Guest post by Augustus Franklin, CEO of CallHub, a Complementary Service Provider for thedatabank. CallHub is an award winning Voice and SMS cloud based service used by political campaigns, businesses and advocacy groups.

Every fundraising campaign is in search of better and more effective ways to meet their campaign goals. For a fundraiser to be successful it is important that the campaigners strike the right chord with their donors. Below are some psychology hacks that have raised fundraising to a subtle art.

The Halo Effect

Positive feelings from one experience have been shown to colour a person’s opinion on future experiences. Either with a product or a person, these positive feelings greatly affect a person’s reaction to your product. This is called the Halo effect.

A study by researchers at Carleton University have shown that internet users make up their mind about the quality of a website in 1/20th of a second. Most donors receive their first impression about a campaign from its website. It stands to reason that a good website layout and design will help in emulating positive donor sentiment which translates to a higher chance of receiving a donation.

Goal Proximity

A donor wants to feel the positive change that their donations have. A study by researchers at Carnegie Mellon University has shown that an increased feeling of impact not only leads to greater giving, but also leads to greater emotional satisfaction from giving. Donors get the most impact from their actions towards the end of the fundraising goal (eg. Person giving the final $100 in a $10,000 campaign will feel more rewarded than the initial donors). The researchers partnered with micro-finance  non-profit organisation Kiva to measure rate of contributions over different stages of a fundraising campaign.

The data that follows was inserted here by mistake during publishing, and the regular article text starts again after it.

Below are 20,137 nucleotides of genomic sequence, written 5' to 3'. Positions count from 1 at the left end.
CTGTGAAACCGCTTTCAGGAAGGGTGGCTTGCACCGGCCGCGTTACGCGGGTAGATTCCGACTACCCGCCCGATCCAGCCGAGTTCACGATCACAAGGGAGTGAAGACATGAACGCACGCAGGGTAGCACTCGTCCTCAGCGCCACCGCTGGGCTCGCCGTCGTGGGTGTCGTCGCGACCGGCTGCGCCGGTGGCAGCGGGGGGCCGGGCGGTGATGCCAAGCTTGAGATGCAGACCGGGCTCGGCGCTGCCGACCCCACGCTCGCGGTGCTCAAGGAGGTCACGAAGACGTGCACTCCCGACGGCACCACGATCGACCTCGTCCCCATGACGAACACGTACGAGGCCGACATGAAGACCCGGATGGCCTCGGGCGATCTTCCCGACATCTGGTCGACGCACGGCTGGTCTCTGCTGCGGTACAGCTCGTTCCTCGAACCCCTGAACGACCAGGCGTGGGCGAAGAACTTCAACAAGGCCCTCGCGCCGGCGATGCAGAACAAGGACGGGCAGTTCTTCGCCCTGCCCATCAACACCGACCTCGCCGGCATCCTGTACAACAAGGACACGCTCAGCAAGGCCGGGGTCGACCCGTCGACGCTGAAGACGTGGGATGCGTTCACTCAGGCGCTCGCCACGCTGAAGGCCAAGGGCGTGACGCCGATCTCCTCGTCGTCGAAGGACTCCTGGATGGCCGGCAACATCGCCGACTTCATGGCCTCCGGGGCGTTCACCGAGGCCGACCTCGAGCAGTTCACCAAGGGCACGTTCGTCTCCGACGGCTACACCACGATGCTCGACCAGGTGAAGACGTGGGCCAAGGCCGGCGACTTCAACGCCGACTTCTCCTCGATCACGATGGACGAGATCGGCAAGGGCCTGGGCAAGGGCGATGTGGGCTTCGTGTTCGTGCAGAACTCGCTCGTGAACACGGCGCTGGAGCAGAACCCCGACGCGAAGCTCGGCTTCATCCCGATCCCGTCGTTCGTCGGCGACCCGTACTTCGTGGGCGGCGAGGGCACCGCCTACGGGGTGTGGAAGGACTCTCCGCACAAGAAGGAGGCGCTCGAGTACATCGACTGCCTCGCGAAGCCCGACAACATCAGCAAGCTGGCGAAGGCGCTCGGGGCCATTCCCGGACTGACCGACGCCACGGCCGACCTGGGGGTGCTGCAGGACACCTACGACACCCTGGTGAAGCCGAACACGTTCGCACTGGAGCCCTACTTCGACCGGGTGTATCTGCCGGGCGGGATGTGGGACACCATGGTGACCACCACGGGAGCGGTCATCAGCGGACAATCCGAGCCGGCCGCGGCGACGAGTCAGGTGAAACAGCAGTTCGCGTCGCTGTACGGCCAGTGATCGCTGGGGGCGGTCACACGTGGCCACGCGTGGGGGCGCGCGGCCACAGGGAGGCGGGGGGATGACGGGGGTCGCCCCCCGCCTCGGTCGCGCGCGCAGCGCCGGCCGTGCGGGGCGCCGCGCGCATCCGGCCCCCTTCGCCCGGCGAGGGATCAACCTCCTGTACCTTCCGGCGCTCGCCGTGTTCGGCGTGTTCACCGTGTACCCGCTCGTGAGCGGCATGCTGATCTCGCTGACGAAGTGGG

1. 0%-33%
  2. 33%-66%
  3. 66%-100%

The rate of contributions when recipients were at 33%-66% of a fundraising campaign was significantly greater than when recipients were 0%-33% towards achieving their goal. The rate of contributions during the 66%-100% stage of the fundraising stage was significantly greater than during the 33%-66% stage.

To maximise the returns on your fundraising campaign it should ideally have two launches – a soft launch and a hard launch. The soft launch should be used to garner your most committed volunteers and supporters into building the foundation for your campaign which includes social media attention, initial donations etc. Once the campaign has built up momentum you need a hard launch to introduce it to the public. The public now sees a successful fundraising campaign that has already made steady progress towards its goal giving them more reason to part with their money.

Identifiable Victim Effect

Research has shown that people are more willing to donate to a cause where the beneficiary is easily identifiable than for a large group or a statistic. People are more inclined to rely on their feelings than logic when making a donation. As part of their study, researchers provided participants information about a child in need of medical treatment identifying him with a name, age and a picture and compared it to when these identifying characteristics were not provided. Participants were 75% more likely to provide a donation in the first instance.